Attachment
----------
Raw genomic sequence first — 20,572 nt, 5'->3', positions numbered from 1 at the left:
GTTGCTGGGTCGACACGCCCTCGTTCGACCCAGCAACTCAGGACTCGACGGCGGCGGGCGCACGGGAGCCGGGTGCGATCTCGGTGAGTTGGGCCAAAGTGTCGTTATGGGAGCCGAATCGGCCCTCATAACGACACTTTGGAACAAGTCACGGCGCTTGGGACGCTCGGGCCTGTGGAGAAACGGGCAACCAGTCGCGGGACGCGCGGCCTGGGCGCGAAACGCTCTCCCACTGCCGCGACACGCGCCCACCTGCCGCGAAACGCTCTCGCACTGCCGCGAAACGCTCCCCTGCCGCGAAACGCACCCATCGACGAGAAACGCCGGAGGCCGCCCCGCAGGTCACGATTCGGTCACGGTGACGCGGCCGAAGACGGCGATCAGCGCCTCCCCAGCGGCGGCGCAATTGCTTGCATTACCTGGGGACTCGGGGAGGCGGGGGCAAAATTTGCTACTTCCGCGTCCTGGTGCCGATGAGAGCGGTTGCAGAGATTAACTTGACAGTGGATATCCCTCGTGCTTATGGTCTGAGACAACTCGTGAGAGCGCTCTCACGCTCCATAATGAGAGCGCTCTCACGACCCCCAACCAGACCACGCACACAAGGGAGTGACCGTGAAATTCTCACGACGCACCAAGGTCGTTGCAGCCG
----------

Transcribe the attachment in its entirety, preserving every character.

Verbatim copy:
Raw genomic sequence first — 20,572 nt, 5'->3', positions numbered from 1 at the left:
GTTGCTGGGTCGACACGCCCTCGTTCGACCCAGCAACTCAGGACTCGACGGCGGCGGGCGCACGGGAGCCGGGTGCGATCTCGGTGAGTTGGGCCAAAGTGTCGTTATGGGAGCCGAATCGGCCCTCATAACGACACTTTGGAACAAGTCACGGCGCTTGGGACGCTCGGGCCTGTGGAGAAACGGGCAACCAGTCGCGGGACGCGCGGCCTGGGCGCGAAACGCTCTCCCACTGCCGCGACACGCGCCCACCTGCCGCGAAACGCTCTCGCACTGCCGCGAAACGCTCCCCTGCCGCGAAACGCACCCATCGACGAGAAACGCCGGAGGCCGCCCCGCAGGTCACGATTCGGTCACGGTGACGCGGCCGAAGACGGCGATCAGCGCCTCCCCAGCGGCGGCGCAATTGCTTGCATTACCTGGGGACTCGGGGAGGCGGGGGCAAAATTTGCTACTTCCGCGTCCTGGTGCCGATGAGAGCGGTTGCAGAGATTAACTTGACAGTGGATATCCCTCGTGCTTATGGTCTGAGACAACTCGTGAGAGCGCTCTCACGCTCCATAATGAGAGCGCTCTCACGACCCCCAACCAGACCACGCACACAAGGGAGTGACCGTGAAATTCTCACGACGCACCAAGGTCGTTGCAGCCG